Poetry of Kansas

Died Of Want.

Tread lightly on the creaking floors;
          Speak softly__so;
With careful fingers ope and shut the doors;
Calk up that crack through which the night rain pours:
          These rafters low
Bend o'er a traveler to unseen shores,
          Where all must go.
A scanty bed, a drear, unfurnished room;
          Dire noxious air,
Where pent-up Fever breathes its hot simoon,
And poverty has piled its brush and broom,
          Till all is bare;
A pale, pinched face amid the midnight gloom,
          And damp, white hair,
'Tis the last chapter of a story old
          One period more,
To finish all, and the sad tale is told.
Too late comes Charity, with generous gold
          And pity sore;
Too long since Famine and Disclose and Cold
          Entered the door.
A glimmer of gray dawn through sleet and rain,
          That beat and beat
With icy hands upon the dingy pane.
Within, a solemn hush. Fold smooth and plain
          The winding sheet.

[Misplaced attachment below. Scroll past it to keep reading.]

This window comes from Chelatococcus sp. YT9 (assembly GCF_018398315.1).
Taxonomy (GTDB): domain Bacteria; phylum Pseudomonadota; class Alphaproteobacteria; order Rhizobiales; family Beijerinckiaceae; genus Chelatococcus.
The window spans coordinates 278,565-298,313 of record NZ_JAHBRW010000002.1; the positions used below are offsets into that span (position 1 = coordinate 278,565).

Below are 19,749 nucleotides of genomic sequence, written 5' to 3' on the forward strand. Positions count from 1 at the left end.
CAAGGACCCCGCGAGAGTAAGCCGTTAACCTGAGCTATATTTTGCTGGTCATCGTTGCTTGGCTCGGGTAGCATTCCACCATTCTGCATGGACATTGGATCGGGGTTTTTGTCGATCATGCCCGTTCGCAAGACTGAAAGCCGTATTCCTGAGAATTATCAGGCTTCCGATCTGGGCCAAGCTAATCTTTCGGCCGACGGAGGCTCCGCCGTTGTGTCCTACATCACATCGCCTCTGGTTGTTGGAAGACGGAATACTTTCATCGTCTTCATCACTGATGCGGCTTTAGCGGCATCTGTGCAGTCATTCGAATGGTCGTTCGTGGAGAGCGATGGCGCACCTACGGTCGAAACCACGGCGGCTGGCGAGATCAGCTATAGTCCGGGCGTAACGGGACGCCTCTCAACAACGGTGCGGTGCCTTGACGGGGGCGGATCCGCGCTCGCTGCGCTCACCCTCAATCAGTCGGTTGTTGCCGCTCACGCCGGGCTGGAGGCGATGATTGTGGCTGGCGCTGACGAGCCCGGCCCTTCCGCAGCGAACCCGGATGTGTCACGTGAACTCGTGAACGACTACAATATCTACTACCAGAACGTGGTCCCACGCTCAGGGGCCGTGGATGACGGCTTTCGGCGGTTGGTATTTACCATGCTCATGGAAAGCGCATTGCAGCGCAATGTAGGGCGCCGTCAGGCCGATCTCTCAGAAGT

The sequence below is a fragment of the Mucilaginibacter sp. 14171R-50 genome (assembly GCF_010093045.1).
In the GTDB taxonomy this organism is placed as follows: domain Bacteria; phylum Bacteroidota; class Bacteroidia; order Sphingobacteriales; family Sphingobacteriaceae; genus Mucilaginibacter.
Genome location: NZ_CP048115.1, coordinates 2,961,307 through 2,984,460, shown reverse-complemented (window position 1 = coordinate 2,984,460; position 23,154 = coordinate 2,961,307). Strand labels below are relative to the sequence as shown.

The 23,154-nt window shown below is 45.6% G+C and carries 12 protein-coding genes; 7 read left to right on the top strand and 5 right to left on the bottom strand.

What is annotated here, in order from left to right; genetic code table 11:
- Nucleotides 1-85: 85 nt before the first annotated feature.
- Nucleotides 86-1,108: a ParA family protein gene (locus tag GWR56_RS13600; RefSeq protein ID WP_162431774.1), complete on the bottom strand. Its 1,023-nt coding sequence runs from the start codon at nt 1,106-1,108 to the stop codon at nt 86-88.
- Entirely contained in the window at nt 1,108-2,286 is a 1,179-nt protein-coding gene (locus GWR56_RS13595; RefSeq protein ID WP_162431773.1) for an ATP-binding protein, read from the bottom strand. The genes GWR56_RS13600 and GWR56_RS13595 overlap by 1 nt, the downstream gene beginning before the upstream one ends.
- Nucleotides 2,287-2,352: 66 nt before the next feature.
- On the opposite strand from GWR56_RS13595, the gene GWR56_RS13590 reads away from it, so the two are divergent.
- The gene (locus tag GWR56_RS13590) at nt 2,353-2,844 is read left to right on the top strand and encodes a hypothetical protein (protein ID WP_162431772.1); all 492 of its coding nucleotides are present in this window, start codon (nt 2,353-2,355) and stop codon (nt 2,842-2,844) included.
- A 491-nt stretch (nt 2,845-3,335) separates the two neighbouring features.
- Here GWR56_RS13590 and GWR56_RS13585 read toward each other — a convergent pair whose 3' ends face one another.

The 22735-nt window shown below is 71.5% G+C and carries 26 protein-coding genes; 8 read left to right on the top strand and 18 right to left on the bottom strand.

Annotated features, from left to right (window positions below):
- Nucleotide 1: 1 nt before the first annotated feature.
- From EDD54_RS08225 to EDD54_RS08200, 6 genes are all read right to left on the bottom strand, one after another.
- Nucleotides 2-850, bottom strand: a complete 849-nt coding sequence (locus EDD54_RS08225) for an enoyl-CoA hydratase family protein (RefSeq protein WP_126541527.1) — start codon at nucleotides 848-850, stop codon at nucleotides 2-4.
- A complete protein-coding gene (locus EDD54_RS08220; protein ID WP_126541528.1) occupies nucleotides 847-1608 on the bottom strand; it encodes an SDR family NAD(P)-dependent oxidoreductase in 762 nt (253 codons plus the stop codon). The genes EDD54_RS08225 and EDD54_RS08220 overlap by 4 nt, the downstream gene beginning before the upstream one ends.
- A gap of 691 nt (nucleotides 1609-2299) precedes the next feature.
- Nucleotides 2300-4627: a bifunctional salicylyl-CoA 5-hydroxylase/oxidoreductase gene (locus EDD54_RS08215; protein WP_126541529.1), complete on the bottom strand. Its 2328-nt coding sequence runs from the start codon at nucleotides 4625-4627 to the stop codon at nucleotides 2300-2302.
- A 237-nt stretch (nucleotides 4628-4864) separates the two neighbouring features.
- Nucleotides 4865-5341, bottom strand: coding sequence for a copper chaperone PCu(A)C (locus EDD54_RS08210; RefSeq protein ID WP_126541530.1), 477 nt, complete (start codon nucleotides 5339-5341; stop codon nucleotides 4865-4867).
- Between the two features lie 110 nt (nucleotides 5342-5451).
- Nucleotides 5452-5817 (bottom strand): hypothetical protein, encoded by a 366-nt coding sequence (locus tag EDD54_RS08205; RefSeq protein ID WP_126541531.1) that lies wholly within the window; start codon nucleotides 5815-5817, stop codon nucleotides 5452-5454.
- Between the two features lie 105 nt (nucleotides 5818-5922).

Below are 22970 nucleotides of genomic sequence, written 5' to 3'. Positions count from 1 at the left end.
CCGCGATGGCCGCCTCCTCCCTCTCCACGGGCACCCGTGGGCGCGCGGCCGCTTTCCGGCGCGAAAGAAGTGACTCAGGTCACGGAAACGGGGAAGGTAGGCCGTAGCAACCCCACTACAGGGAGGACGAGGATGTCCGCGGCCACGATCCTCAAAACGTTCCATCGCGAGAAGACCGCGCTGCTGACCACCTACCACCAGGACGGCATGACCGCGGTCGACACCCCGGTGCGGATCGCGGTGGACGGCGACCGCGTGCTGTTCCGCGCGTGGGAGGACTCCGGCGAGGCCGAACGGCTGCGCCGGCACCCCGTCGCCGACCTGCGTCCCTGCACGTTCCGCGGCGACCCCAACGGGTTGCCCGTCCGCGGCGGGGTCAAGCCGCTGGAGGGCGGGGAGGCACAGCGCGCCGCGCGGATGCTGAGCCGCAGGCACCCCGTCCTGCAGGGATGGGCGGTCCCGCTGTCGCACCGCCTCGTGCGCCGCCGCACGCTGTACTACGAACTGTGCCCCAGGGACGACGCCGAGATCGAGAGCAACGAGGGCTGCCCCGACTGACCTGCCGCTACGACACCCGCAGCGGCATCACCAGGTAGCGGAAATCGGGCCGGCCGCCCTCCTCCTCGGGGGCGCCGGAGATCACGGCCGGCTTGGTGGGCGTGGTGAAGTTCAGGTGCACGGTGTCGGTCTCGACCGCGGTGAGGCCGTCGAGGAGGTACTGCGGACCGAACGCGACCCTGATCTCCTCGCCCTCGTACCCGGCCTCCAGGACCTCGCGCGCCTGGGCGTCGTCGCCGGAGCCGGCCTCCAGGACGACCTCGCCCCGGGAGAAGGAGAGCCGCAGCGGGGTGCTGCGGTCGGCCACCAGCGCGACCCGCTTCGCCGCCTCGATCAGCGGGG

But see! the poor lips wear a smile again,
          Serene and sweet.
Softly, good driver! scour not quite so fast
          The stony pave.
You know not how your final lot is cast;
Some dire disaster, some unlooked-for blast
          Or whelming wave,
May land you, like this poor old man, at last,
          In pauper's grave.
Replace the sod. He sleeps on pillow low,
          Like other dead.
His deep and pulseless rest no dreams shall know__
No shivering pangs, though freezing winds shall blow
          Across his bed.
But, softly fall, O rain, and winter snow,
          Above his head.

__Ellen P. Allerton.

Walls of Corn and Other Poems
Ellen P. Allerton
(Hiawatha, KS: Harrington Printing Company. 1894)
Pages 85-86

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December 3, 2002 / John & Susan Howell / Wichita, Kansas / howell@kotn.org

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